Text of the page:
News ‘Casualty of conflict’: Karm Gilespie’s friend fears he’s a trade war victim
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‘Casualty of conflict’: Karm Gilespie’s friend fears he’s a trade war victim

Karm Gilespie (pictured in the red shirt) in 2013 shortly before his disappearance. Photo: Facebook
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Karm Gilespie has only a few days to appeal against a death sentence handed down to him by a court in the southern Chinese city of Guangzhou.

The Australian is sitting on death row for allegedly trying to sneak more than 7.5 kilograms of methamphetamine on an international flight from Guangzhou Baiyun Airport.

Australian officials say they’re doing everything they can to help the 56-year-old father, who has been locked in a Chinese prison since 2013.

His friends appear to have been blindsided with the news that Gilespie had been sitting in a jail cell for six-and-a-half years.

Gilespie had been acting for two decades before turning to investing and entrepreneurship. Photo: Facebook

Roger James Hamilton couldn’t have been prepared for the shock after hearing the man he had taught a Wealth Dynamics Masters course to seven years ago was about to die for a drug smuggling offence.

“We spent a few years trying to find out how he could disappear so suddenly and so entirely,” Mr Hamilton, a New York-based entrepreneur, wrote in a Facebook post.

“After that, we resigned ourselves to the idea that he had left because he wanted to start a new life.”

He is desperately hoping Gilespie’s life “does not become a casualty of the conflict”, referring to Australia’s trade war with China following Scott Morrison’s repeated calls for an independent inquiry into Beijing’s handling of the coronavirus.

Gilespie (in red shirt ) raising donations for the Kul-Kul Scholarship Fund to educate Balinese children at the Green School in Bali. Photo: Facebook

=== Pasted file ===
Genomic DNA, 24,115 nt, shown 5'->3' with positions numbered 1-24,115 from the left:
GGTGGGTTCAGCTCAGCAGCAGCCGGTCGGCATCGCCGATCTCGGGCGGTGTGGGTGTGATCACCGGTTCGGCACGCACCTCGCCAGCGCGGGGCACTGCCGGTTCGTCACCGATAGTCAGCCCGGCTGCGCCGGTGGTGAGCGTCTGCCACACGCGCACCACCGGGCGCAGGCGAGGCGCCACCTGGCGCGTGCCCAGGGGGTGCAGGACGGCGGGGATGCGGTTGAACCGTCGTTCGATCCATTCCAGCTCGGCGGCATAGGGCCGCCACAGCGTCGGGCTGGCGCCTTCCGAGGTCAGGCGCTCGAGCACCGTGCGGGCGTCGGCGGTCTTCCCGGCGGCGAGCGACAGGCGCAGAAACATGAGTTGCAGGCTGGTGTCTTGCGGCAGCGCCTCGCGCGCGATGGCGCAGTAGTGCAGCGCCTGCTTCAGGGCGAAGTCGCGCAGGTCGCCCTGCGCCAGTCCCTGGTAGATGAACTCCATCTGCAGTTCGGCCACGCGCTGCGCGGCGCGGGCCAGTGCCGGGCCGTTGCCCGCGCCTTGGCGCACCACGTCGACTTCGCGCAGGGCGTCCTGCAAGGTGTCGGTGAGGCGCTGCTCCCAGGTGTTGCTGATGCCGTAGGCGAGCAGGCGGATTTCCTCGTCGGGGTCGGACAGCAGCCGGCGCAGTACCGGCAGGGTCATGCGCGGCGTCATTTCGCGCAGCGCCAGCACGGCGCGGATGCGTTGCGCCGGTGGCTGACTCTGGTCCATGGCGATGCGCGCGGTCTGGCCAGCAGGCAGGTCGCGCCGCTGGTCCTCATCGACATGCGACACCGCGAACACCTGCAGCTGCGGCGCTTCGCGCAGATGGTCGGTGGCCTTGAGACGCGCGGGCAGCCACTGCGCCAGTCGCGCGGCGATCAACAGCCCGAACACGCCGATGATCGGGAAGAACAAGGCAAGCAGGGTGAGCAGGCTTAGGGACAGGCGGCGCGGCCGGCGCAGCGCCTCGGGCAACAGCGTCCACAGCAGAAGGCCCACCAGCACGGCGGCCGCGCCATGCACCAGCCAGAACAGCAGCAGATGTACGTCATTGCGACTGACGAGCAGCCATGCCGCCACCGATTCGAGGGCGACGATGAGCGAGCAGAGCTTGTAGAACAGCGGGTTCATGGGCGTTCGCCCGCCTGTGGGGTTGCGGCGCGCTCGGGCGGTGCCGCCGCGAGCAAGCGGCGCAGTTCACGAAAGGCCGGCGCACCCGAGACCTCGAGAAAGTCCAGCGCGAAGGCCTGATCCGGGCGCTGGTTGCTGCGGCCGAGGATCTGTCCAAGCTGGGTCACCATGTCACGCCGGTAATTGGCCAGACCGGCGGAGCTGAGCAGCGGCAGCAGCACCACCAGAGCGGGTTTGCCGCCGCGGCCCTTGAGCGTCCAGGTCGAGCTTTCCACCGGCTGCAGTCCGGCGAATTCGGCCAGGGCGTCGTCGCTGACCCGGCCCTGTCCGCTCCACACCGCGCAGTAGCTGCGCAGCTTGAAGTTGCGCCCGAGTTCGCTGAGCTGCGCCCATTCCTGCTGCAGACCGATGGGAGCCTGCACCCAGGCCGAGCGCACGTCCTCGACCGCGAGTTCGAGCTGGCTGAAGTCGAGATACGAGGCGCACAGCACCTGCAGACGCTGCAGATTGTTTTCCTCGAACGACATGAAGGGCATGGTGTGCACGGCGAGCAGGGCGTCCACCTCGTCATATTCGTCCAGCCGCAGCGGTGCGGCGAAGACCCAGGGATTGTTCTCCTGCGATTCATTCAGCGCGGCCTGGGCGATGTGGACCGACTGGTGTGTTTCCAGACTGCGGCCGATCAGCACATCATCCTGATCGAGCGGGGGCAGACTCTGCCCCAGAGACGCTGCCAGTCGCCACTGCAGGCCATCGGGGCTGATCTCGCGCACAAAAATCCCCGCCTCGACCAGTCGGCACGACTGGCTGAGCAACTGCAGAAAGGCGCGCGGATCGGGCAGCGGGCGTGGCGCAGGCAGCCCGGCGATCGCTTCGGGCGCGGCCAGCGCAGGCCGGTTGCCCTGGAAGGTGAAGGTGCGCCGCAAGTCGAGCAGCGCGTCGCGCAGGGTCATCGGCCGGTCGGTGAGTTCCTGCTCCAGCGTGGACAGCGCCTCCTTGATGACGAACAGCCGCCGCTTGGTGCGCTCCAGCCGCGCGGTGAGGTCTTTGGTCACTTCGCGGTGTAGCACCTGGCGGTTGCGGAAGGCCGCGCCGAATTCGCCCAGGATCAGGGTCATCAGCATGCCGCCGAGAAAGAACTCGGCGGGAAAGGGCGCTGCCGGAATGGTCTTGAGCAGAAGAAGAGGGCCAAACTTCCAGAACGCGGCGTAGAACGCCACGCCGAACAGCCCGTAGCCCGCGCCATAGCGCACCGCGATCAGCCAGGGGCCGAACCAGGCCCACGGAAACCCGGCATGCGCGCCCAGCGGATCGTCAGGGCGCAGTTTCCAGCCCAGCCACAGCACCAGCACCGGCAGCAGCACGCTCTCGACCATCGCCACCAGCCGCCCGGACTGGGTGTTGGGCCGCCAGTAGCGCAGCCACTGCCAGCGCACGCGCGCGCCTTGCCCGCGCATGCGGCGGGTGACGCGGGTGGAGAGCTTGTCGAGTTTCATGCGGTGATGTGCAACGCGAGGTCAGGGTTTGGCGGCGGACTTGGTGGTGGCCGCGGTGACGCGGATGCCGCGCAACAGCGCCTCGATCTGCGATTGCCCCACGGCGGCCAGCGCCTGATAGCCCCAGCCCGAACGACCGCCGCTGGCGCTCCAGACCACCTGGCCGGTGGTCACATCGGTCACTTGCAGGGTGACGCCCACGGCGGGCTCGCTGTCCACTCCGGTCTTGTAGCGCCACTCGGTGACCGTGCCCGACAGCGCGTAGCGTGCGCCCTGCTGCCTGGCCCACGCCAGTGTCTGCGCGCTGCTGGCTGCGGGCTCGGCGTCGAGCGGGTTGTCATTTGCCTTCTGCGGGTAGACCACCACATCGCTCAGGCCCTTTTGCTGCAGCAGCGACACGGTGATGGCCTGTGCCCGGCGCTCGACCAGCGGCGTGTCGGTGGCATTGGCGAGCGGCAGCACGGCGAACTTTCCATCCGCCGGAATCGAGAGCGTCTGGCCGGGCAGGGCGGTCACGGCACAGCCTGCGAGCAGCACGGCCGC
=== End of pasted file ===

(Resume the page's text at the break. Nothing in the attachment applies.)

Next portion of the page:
So, who exactly is Gilespie?

For more than two decades, he worked as a professional actor, according to his LinkedIn profile.

Gilespie graced our television screens in the 1990s as a pyromaniac on popular police drama series Blue Heelers.

He also appeared in stage productions including that of 1982 film The Man From Snowy River.

Up until the early 2000s, Gilespie spent more than 15 years working as a life guard and swimming teacher. 

He left acting in 2009 and turned his attention to investing, motivational speaking and business coaching, posting videos on building wealth and finding motivation.

The year of his arrest, Gilespie launched Act Your Life, a high-performance coaching franchise that teaches people how to “create a believable and honest image by creating your true character”.

“Actors learn to deliver with massive confidence, power and influence – now it’s your turn or your company’s turn to ACT YOUR LIFE,” he wrote on his LinkedIn profile.  

Originally from Melbourne, Gilespie completed a Bachelor’s degree in Education and studied acting, dance, English and media. 

He wrote on LinkedIn: “We are all Actors (as Shakespeare asserted) and we all walk upon the stage of life. You can chose (sic) your role … so why would you chose (sic) anything other than the main role in your own life?”

Gilespie was arrested in 2013 with more than 7.5 kilograms of methamphetamine in his check-in luggage. Photo: Facebook

He was sentenced in the Guangzhou Intermediate People’s Court on Saturday, and given just 10 days to appeal.

Mr Hamilton said a friend wrote to him on Sunday, after he learned of Gilespie’s death sentence, saying he was duped into carrying the drugs by investors.

“He was over there (in Guangzhou) meeting investors for a deal. They asked him to carry presents back to their partners in Australia, which included handbags. The drugs were in the handbags. It was a setup,” Mr Hamilton wrote.

“This is not a man that deserves to lose his life.”

Another friend, Andy Greenhill, expressed his sadness and shock at what has happened.

“The Karm I met would never get knowingly involved in such a crime and does not deserve such a severe penalty for his trusting nature being taken advantage of,” Mr Greenhill posted on Facebook.

Deputy Prime Minister Michael McCormack has rejected assertions the death penalty may be politically motivated.

“What we need to do is be very careful, and what we need to do is make sure that anything that’s said about this matter doesn’t affect Mr Gilespie’s cause and cases in any way, shape or form,” he told the ABC on Monday.

“We want to make sure that we give him every available assistance and we are, through the proper processes.”